The first financial role for Liaudon came in 1993 as Credit Manager, looking after the receivables of a company that eventually merged to form the French energy services company, Dalkia. Exposure to treasury activities within this organisation subsequently saw him move roles, deciding that his interests would be best served by the proactive engagement and broader scope of internal and external contact that this position offered. Having accumulated five years of immersive treasury experience, a new environment beckoned with a move in 1998 to the treasury seat at a business unit of Valeo, a multinational automotive supplier also based in France. Here he got to grips more with reporting requirements, especially around cash positions, budgeting and forecasting.

Deeper exploration of the treasury world followed a year later, this time with an opportunity to understand the workings of the public sector, taking on treasury duties at Etablissement Français du Sang, the French national organisation for blood donors and transfusion services. His first challenge here was to set up a treasury operation, starting from scratch and building up banking and cash management structures. Despite the different objectives of the public sector, Liaudon comments that in terms of cash, indebtedness and financial results, the needs are the same: “You still have to be efficient.” Coming as an extra challenge at this time was the switch from franc to euro, his new treasury function very much at the forefront of this momentous occasion where not least of his concerns was the adaptation of existing finance and accounting software to the fledgling currency.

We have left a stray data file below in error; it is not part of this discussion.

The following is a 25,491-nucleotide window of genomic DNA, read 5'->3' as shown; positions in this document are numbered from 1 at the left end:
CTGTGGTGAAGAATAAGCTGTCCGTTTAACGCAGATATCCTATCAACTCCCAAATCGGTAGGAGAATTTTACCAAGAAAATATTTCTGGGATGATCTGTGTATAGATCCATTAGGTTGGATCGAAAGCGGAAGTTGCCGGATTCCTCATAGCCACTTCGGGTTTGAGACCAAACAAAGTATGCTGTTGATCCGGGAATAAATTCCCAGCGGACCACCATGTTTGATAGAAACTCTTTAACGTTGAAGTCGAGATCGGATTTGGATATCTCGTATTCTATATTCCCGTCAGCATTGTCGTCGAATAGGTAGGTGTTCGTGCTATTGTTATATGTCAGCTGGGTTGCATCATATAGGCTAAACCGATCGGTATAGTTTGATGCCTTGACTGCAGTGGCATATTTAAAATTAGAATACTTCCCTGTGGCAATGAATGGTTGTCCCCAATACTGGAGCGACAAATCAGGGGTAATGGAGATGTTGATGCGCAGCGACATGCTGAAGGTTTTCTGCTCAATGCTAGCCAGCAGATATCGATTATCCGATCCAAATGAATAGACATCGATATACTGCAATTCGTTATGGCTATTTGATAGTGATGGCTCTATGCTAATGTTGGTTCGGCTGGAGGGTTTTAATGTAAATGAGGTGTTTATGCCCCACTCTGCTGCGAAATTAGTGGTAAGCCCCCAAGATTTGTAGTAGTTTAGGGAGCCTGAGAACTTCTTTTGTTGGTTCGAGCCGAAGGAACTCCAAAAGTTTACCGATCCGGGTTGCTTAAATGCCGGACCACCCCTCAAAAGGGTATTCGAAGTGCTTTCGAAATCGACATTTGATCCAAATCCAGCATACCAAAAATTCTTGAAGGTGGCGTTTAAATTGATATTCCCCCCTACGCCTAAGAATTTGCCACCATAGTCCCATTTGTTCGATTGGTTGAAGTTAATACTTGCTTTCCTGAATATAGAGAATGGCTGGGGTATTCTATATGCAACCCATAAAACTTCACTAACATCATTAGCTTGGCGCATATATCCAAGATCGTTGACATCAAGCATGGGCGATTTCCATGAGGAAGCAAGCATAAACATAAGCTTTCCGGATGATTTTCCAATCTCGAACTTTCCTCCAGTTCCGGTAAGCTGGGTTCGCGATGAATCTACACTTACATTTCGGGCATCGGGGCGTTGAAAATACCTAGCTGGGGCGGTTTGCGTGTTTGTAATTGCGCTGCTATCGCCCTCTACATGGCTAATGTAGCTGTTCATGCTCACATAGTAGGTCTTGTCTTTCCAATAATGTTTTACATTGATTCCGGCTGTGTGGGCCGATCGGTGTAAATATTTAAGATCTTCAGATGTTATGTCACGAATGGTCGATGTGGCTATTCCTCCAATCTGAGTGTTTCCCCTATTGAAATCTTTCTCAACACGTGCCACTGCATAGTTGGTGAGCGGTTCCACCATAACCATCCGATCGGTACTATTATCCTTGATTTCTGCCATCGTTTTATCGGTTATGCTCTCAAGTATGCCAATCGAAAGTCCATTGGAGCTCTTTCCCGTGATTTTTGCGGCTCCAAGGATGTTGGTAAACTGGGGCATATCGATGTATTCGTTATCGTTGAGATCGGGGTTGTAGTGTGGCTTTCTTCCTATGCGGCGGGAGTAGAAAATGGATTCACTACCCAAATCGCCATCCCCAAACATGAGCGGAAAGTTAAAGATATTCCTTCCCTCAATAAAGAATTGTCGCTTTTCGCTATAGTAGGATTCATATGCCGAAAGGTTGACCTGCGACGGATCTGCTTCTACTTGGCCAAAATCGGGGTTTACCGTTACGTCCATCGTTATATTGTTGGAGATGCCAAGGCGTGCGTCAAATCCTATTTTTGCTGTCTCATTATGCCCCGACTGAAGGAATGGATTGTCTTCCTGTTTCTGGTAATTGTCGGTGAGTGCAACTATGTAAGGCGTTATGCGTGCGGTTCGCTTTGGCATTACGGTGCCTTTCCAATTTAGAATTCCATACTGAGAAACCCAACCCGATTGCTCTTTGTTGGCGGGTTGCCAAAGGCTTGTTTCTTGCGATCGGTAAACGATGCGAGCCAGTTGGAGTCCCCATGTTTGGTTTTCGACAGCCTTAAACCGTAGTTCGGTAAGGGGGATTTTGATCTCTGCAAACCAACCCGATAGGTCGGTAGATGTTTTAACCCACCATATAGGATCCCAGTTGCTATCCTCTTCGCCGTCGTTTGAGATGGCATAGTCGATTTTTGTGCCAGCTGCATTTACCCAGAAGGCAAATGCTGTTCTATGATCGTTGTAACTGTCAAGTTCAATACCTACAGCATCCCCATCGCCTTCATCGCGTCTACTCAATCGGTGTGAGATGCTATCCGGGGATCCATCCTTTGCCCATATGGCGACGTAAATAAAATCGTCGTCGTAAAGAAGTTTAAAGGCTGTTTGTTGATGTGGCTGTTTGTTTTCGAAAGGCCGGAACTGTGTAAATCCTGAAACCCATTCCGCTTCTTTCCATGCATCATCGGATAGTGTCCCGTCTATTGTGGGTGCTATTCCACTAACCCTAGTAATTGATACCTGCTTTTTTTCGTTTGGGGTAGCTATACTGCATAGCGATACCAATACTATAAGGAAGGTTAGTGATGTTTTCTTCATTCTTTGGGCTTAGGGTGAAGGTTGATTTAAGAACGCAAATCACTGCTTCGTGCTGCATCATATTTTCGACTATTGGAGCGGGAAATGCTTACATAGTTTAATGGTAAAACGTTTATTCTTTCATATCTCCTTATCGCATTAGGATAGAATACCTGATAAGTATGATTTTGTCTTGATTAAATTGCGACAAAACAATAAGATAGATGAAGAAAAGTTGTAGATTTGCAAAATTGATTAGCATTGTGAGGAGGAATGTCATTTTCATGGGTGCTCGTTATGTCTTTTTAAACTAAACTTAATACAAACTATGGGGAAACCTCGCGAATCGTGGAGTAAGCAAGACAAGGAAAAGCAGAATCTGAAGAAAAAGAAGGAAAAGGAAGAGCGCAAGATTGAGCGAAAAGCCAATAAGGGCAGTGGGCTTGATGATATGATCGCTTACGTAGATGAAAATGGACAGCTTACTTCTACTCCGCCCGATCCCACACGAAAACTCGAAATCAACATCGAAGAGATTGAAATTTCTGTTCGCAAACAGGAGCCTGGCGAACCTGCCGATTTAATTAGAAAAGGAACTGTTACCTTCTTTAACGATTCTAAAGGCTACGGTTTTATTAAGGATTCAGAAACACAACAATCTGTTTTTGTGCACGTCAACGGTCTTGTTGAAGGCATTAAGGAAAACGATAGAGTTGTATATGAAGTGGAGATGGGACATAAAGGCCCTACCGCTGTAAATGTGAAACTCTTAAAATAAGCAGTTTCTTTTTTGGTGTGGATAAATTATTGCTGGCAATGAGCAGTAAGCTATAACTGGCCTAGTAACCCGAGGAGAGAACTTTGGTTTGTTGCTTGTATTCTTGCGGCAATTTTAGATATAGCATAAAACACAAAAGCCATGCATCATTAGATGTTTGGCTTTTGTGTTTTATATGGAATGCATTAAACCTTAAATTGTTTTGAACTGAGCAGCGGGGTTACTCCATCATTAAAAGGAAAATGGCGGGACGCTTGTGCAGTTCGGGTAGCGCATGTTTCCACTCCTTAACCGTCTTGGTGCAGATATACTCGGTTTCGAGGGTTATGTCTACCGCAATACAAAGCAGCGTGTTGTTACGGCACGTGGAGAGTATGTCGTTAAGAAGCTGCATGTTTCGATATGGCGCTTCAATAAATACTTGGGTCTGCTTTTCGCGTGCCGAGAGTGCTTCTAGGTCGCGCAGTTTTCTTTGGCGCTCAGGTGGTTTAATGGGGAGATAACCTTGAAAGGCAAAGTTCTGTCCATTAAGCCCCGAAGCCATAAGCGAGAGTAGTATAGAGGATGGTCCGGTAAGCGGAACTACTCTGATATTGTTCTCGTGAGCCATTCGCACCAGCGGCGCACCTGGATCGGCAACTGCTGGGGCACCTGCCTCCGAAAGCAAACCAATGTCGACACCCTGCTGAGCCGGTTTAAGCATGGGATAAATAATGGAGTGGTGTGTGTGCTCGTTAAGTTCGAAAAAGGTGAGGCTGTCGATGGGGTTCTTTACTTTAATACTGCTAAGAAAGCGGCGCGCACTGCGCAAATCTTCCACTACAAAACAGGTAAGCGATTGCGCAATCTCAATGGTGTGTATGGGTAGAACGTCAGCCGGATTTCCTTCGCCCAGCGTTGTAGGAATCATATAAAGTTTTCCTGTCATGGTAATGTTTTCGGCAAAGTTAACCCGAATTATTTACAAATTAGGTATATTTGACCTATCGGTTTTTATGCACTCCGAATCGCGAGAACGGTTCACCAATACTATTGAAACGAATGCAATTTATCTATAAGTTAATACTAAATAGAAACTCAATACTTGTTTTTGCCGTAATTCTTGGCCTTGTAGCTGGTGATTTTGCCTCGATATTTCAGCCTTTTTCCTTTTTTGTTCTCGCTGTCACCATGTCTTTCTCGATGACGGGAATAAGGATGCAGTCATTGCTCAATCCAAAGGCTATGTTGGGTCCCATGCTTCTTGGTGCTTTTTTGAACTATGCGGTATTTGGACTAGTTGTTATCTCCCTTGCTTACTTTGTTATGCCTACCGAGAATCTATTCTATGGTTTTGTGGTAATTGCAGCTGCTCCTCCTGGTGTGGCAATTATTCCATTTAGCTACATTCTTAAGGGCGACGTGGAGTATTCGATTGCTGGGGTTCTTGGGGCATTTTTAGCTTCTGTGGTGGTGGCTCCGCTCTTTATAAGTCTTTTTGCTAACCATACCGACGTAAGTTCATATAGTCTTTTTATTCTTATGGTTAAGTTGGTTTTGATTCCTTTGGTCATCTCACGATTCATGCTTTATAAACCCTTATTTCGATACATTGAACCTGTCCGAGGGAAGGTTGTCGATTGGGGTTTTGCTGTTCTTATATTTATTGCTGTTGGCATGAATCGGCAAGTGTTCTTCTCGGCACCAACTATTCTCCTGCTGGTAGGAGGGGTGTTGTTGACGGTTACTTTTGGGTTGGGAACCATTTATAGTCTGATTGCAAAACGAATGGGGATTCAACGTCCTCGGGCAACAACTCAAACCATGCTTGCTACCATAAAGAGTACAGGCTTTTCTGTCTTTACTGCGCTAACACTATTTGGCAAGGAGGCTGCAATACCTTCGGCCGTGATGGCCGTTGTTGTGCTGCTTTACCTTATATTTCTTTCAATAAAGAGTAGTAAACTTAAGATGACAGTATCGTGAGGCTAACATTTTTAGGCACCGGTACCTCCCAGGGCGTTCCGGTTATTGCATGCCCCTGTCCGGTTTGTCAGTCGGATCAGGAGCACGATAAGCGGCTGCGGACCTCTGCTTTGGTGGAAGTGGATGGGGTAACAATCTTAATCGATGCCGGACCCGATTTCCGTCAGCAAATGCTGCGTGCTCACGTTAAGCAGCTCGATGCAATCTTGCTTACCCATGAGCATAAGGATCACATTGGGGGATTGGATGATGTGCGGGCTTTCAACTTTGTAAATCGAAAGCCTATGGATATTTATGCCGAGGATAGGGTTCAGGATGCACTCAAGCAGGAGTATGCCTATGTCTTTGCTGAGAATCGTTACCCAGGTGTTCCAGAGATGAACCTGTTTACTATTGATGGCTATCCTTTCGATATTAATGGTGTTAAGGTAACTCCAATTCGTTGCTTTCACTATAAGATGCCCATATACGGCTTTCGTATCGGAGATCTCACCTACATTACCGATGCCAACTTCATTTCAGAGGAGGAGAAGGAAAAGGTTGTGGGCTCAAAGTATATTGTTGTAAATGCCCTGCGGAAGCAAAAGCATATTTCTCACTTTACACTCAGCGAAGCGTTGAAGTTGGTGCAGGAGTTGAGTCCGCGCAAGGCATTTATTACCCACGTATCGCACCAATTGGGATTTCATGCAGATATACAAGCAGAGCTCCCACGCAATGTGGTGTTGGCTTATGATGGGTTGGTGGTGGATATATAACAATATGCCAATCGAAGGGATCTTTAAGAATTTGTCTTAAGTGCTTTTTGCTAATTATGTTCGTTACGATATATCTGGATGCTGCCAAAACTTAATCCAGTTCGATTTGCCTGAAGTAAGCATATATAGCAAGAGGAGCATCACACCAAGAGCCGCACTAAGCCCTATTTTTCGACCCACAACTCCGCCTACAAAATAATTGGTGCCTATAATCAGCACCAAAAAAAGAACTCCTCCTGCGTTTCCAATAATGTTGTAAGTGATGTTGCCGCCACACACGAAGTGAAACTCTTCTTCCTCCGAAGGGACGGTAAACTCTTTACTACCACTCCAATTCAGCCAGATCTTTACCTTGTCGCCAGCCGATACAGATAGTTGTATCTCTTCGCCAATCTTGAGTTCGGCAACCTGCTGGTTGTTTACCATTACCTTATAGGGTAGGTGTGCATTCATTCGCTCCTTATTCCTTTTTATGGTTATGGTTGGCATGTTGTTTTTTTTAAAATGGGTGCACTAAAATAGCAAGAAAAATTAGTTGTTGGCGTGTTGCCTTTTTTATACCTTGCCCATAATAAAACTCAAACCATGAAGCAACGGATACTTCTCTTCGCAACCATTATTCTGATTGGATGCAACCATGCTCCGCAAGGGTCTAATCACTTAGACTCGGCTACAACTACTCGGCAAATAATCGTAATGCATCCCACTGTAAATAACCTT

Having overseen the set-up and growth of one new treasury operation, Liaudon decided in May 2002 that the thrill of the new was for him. He took on the same ‘from scratch’ challenge at the larger, more complex and, importantly for him, international organisation that is Neopost. With around 80% of its business coming from outside of France, it certainly seemed to fulfil his requirements and he confirms that the welcome challenge in the early days was to adapt his own knowledge and experience to meet the demands of international trade.

Today, Liaudon reports directly to the group’s CFO and has three lines of personal responsibility. Firstly, he deals with daily liquidity matters such as cash management and loans to subsidiaries. Secondly, he handles market risk, particularly interest rate risk and foreign exchange (to date around ten different recurring ‘non-exotic’ currencies are used including US and Australian dollar, euro, sterling and yen). Thirdly, and currently consuming increasing amounts of his time, Liaudon tackles group debt management which he explains is perhaps the most interesting challenge of the moment.